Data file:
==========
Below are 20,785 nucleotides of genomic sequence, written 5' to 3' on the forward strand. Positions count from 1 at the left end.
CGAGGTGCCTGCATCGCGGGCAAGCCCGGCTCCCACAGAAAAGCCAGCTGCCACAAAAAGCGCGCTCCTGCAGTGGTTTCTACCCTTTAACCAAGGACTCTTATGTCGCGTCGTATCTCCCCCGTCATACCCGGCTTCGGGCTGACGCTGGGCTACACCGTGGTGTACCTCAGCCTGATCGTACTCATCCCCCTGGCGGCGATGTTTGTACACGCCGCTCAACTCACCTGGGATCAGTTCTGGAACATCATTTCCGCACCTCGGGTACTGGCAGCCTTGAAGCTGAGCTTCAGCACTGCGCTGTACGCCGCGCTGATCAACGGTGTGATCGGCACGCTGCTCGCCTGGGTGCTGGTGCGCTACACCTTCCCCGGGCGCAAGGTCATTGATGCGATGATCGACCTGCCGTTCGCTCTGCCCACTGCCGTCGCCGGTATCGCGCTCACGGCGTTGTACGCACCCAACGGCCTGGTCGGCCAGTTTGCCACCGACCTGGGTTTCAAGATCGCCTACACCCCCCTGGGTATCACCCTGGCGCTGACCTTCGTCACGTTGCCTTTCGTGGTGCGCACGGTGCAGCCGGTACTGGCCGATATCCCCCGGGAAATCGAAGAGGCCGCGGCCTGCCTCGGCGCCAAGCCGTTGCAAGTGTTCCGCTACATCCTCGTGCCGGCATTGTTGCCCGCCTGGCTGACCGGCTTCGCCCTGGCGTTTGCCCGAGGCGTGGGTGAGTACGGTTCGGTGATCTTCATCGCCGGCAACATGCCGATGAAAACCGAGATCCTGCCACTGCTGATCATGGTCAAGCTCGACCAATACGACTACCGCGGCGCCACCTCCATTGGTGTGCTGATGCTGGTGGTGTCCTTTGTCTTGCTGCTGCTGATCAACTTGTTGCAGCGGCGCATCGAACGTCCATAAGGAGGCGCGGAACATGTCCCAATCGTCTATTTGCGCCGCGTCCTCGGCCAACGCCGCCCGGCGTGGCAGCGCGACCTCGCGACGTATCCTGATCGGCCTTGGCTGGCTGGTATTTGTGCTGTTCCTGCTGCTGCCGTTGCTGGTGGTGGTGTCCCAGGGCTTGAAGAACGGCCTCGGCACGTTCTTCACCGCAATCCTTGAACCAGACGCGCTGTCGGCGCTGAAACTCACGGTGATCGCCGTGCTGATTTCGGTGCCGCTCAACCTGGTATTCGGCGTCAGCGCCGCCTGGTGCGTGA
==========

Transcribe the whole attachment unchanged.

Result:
Below are 20,785 nucleotides of genomic sequence, written 5' to 3' on the forward strand. Positions count from 1 at the left end.
CGAGGTGCCTGCATCGCGGGCAAGCCCGGCTCCCACAGAAAAGCCAGCTGCCACAAAAAGCGCGCTCCTGCAGTGGTTTCTACCCTTTAACCAAGGACTCTTATGTCGCGTCGTATCTCCCCCGTCATACCCGGCTTCGGGCTGACGCTGGGCTACACCGTGGTGTACCTCAGCCTGATCGTACTCATCCCCCTGGCGGCGATGTTTGTACACGCCGCTCAACTCACCTGGGATCAGTTCTGGAACATCATTTCCGCACCTCGGGTACTGGCAGCCTTGAAGCTGAGCTTCAGCACTGCGCTGTACGCCGCGCTGATCAACGGTGTGATCGGCACGCTGCTCGCCTGGGTGCTGGTGCGCTACACCTTCCCCGGGCGCAAGGTCATTGATGCGATGATCGACCTGCCGTTCGCTCTGCCCACTGCCGTCGCCGGTATCGCGCTCACGGCGTTGTACGCACCCAACGGCCTGGTCGGCCAGTTTGCCACCGACCTGGGTTTCAAGATCGCCTACACCCCCCTGGGTATCACCCTGGCGCTGACCTTCGTCACGTTGCCTTTCGTGGTGCGCACGGTGCAGCCGGTACTGGCCGATATCCCCCGGGAAATCGAAGAGGCCGCGGCCTGCCTCGGCGCCAAGCCGTTGCAAGTGTTCCGCTACATCCTCGTGCCGGCATTGTTGCCCGCCTGGCTGACCGGCTTCGCCCTGGCGTTTGCCCGAGGCGTGGGTGAGTACGGTTCGGTGATCTTCATCGCCGGCAACATGCCGATGAAAACCGAGATCCTGCCACTGCTGATCATGGTCAAGCTCGACCAATACGACTACCGCGGCGCCACCTCCATTGGTGTGCTGATGCTGGTGGTGTCCTTTGTCTTGCTGCTGCTGATCAACTTGTTGCAGCGGCGCATCGAACGTCCATAAGGAGGCGCGGAACATGTCCCAATCGTCTATTTGCGCCGCGTCCTCGGCCAACGCCGCCCGGCGTGGCAGCGCGACCTCGCGACGTATCCTGATCGGCCTTGGCTGGCTGGTATTTGTGCTGTTCCTGCTGCTGCCGTTGCTGGTGGTGGTGTCCCAGGGCTTGAAGAACGGCCTCGGCACGTTCTTCACCGCAATCCTTGAACCAGACGCGCTGTCGGCGCTGAAACTCACGGTGATCGCCGTGCTGATTTCGGTGCCGCTCAACCTGGTATTCGGCGTCAGCGCCGCCTGGTGCGTGA